Dolaucothi Roman Gold Mines, Pumpsaint, Llanwrda, Carmarthenshire

Unique National Trust Roman gold mine set amid wooded hillsides on the road from Lampeter to Llanwrda. Guided tours take visitors through the Roman and the more recent underground workings. 

There are splendid views of the beautiful Cothi Valley and three estate walks, as well as a New exhibition on mining history.  Tel: 01558 650177

The National Botanic Garden of Wales, Middleton Hall, Llanarthne, Carmarthenshire,

Working with the National Museum of Wales and the Countryside Council for Wales, the Garden is collecting the seeds of, and propagating, some of Wales's rarest plants. These include Britain's rarest and most critically-endangered trees. The Great Glasshouse, the Garden's iconic visitor attraction which houses plants from the Earth's Mediterranean climatic regions, doubles up as a refuge for some of the world's rarest plants. Tel: 01558 668768

The Welsh Wildlife Centre, Cilgerran, Cardigan
260 acre nature reserve owned and managed by The Wildlife Trust West Wales with extensive footpaths (many suitable for all abilities) leading into woodland, reed beds, meadows and along the river Teifi. Wildlife events for all ages, group visits welcomed and enquire about our educational programme.

Open daily including Bank Holidays: 10.30am-5.00pm. Signposts, from Cardigan, for `Wildlife Centre' - follow A478 to Cilgerran.
Tel: 01239 621600

RSPB  Ynys - Hir Reserve,  Eglwysfach, Machynlleth

Provides public access to the visitor centre and the ungrazed woodland section of the reserve. The reserve is on the south side of the Dyfi estuary and offers a wide range of habitats: salt and freshwater marsh, reed bed, peat bog, woodland and open hillside. Sixty-seven species of bird breed here regularly. The Reserve is open daily. The visitor centre is open daily 9.00am-5.00pm March-September and weekend opening October until February. Signposted from Eglwysfach on A487 north of Aberystwyth. Tel: 01654 781265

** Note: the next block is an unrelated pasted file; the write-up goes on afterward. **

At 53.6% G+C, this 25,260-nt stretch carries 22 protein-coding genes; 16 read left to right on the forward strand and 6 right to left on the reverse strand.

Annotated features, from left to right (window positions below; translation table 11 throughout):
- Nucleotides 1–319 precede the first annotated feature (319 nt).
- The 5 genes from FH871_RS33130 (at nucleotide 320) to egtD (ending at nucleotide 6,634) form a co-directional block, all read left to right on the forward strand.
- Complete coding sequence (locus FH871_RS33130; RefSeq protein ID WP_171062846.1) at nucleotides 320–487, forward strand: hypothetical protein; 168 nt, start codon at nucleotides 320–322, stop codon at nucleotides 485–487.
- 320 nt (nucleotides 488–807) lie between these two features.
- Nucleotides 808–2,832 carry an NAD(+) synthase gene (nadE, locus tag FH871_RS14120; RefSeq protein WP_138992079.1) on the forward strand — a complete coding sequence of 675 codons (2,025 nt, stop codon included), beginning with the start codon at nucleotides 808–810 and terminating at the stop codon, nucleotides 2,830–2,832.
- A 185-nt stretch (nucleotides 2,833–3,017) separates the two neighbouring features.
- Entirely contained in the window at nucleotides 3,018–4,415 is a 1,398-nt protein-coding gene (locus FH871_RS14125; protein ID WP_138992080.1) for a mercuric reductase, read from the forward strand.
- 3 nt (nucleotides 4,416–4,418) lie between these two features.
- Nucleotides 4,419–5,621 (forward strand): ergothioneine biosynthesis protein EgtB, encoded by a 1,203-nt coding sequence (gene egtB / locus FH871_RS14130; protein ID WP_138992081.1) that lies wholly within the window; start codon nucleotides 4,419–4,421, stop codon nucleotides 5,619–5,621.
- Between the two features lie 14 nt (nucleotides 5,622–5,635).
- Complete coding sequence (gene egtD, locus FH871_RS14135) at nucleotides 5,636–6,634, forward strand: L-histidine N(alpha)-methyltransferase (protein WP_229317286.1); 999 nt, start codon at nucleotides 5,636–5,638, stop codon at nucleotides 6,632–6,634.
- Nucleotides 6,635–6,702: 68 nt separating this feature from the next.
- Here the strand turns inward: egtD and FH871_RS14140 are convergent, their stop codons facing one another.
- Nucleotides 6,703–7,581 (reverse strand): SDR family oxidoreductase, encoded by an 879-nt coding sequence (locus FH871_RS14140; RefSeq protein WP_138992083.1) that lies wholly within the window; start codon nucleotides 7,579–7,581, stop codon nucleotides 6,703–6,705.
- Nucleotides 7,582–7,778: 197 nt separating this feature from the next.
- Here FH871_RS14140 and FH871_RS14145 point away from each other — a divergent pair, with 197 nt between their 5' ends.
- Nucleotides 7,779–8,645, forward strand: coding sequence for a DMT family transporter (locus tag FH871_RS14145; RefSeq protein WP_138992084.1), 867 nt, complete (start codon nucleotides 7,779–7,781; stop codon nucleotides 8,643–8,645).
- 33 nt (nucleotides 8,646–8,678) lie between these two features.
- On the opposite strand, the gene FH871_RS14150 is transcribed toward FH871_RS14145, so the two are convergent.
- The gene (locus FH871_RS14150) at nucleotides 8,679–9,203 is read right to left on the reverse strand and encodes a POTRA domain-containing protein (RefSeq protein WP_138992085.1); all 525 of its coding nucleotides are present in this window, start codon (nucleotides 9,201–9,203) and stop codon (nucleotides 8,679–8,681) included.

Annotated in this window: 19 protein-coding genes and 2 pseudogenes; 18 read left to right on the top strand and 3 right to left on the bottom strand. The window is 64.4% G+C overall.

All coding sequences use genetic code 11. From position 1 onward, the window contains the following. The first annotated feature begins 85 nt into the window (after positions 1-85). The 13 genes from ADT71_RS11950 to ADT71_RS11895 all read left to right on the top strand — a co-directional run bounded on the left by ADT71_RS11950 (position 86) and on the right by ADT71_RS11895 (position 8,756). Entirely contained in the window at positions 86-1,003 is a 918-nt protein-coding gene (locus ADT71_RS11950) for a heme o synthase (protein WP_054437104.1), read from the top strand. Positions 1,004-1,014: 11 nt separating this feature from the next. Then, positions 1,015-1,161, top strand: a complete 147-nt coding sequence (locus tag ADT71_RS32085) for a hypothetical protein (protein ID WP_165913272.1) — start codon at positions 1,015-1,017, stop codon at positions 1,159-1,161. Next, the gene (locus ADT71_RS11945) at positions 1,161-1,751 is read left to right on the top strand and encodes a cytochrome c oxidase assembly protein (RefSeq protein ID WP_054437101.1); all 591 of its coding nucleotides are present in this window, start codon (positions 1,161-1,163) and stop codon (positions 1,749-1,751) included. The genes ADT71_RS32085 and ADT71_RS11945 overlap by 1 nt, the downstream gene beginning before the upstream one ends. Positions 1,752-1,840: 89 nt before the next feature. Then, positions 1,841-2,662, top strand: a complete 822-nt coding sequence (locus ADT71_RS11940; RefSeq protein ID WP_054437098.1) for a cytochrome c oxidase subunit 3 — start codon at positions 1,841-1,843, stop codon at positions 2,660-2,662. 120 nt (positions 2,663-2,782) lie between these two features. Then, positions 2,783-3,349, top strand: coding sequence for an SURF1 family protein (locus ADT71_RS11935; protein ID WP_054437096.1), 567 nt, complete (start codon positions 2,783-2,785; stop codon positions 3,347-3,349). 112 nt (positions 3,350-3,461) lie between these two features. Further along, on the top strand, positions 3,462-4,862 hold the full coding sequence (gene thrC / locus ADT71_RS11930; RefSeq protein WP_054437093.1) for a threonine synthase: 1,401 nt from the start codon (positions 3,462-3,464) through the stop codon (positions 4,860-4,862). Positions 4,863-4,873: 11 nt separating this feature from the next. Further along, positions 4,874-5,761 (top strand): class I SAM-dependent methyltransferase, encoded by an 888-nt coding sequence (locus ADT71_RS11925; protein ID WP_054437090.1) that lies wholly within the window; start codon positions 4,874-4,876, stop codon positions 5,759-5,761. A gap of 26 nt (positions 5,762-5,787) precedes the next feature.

Nant yr Arian Visitor Centre, Llywernog, Ponterwyd, Aberystwyth

Visitors can enjoy the spectacle of Red Kite feeding - at 3pm every day (2 pm in the winter) - walks in the forest and snacks in the lakeside visitor centre. Open year round except Christmas day and boxing day: 10.00am-5.00pm (longer in summer months). Walks and picnic sites are open all year. East of Aberystwyth on the A44 near Llywernog. Tel: 01970 890694

Click here for more information on Llanerchaeron

Llanerchaeron is a small 18th century Welsh gentry estate which has survived virtually unaltered. The house was built by John Nash in 1795. Consisting of the house, servant's quarters, stables, farm buildings and walled garden, Llanerchaeron is a traditional rural estate that has remained in the same family for ten generations.  The house was commissioned from John Nash in 1789 by Colonel William Lewis. Nash had been made bankrupt at the age of 31, however after designing Llanerchaeron and a number of other Welsh estate houses, he went on to grander things, designing the Brighton Pavilion and Buckingham Palace.  

Tel: 01545 570200 Click on the photo for more information

Street map     I    Links     I   Disclaimer   I   Advertise    I   Contact